Bishop Ireton Presents ‘The Addams Family Musical’

Bishop Ireton Presents ‘The Addams Family Musical’

With a cast of 27 students, the show is loosely based on the original cartoons.

Bishop Ireton High School students (from left) Dagny Scannell as Wednesday and Libby York as Pugsley rehearsing "Pulled" for “The Addams Family Musical.”

Bishop Ireton High School students (from left) Dagny Scannell as Wednesday and Libby York as Pugsley rehearsing "Pulled" for “The Addams Family Musical.” Photo contributed by Gabby Baniqued


Bishop Ireton Music Director Christopher Tomasino leads students Ronie-Gabriel Altejar (left) and Matthew Monaghan in rehearsal for their parts as Addams Family Ancestors in “The Addams Family Musical.”

With a cast of 27 students, Bishop Ireton’s theater department is presenting the musical comedy, “The Addams Family Musical,” from March 9-17, at the school auditorium on Cambridge Road in Alexandria. The show is based upon the characters created by Charles Addams in his single-panel gag cartoons. It has music and lyrics by Andrew Lippa and is based on the book by Marshall Brickman and Rick Elice. The musical opened on Broadway in April 2010 with Nathan Lane as Gomez and Bebe Neuwirth as Morticia.

According to Joanna Henry, director of theater arts at Bishop Ireton, “It’s a musical and it’s loosely based on the cartoons. The character that drives the plot is Wednesday because she’s the one who falls in love with a normal guy. She just wants her family to accept him and his family because they’re this normal mid-Western family. She also wants them to accept her family because they’re all a little bit off.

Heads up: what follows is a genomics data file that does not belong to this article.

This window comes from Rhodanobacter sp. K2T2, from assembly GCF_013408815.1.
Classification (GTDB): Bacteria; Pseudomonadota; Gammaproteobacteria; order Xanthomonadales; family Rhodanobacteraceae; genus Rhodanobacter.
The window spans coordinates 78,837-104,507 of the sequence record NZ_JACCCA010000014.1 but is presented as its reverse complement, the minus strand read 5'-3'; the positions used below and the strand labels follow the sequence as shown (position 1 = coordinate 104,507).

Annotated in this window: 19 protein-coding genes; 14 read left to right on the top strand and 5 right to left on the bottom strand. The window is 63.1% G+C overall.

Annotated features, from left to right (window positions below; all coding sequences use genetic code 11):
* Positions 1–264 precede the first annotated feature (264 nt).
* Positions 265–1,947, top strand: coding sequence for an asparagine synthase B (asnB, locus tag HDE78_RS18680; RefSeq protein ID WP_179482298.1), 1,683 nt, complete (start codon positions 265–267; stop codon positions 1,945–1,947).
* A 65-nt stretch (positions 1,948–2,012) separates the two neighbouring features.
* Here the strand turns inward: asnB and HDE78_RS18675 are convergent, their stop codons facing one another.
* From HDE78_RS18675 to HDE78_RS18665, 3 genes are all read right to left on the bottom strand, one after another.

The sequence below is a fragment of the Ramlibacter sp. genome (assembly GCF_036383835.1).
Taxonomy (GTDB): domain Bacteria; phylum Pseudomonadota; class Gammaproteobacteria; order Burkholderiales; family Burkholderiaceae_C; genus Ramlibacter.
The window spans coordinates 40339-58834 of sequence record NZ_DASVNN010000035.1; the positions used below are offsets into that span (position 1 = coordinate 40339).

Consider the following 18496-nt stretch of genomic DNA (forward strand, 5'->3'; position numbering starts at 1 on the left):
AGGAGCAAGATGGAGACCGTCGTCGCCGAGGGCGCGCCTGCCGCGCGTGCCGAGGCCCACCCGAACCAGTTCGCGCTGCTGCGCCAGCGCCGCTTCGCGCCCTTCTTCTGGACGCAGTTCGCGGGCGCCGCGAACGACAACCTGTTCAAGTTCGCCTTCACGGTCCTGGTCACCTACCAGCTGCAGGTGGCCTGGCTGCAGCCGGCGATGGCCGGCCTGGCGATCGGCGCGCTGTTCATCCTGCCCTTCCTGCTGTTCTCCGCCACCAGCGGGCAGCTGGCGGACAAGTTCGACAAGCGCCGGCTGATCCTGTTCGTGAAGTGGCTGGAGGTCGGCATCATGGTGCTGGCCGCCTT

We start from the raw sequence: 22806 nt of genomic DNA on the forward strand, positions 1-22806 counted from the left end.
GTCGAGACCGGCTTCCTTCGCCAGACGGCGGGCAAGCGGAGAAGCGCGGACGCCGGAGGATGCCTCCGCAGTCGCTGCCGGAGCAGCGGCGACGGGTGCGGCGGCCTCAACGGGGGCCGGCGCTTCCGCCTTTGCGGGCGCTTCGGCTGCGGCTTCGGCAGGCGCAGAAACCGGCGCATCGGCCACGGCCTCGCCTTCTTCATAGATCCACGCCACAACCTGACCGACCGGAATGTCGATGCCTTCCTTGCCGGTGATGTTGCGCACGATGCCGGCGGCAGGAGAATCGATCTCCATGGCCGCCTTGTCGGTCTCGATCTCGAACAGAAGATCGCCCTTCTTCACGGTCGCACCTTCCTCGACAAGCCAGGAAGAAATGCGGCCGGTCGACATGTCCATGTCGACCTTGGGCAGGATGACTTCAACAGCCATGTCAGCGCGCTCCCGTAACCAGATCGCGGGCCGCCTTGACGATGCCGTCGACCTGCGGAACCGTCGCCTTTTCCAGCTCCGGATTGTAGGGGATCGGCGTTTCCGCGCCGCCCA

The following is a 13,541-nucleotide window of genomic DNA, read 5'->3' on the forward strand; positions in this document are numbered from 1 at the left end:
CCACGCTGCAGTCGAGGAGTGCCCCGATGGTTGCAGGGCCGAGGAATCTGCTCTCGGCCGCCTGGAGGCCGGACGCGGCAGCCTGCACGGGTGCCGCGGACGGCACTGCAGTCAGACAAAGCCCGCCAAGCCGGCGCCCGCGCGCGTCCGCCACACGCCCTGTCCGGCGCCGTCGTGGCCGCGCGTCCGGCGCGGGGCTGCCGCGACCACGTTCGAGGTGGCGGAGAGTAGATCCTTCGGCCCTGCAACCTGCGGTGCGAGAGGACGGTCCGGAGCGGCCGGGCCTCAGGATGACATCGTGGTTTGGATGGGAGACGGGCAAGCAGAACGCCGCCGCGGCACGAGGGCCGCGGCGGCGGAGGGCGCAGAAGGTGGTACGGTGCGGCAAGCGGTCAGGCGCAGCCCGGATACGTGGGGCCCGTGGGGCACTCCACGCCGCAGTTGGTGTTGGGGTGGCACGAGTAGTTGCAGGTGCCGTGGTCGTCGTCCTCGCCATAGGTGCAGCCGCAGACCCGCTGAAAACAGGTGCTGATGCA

“It all takes place in one night when the Addams family hosts a dinner for the boyfriend’s family, the Beinekes. But there’s also the ensemble which is all ancestors of the Addams family and they come out of the crypt to help move the story along.”

The cast and crew have been working since early December learning the music, and after Christmas started working on the blocking, acting and choreography. There’s a crew of 65 students and about 15 adults who are working on every aspect of the show, including choreography, stage crafts, sound, set design, costumes and props.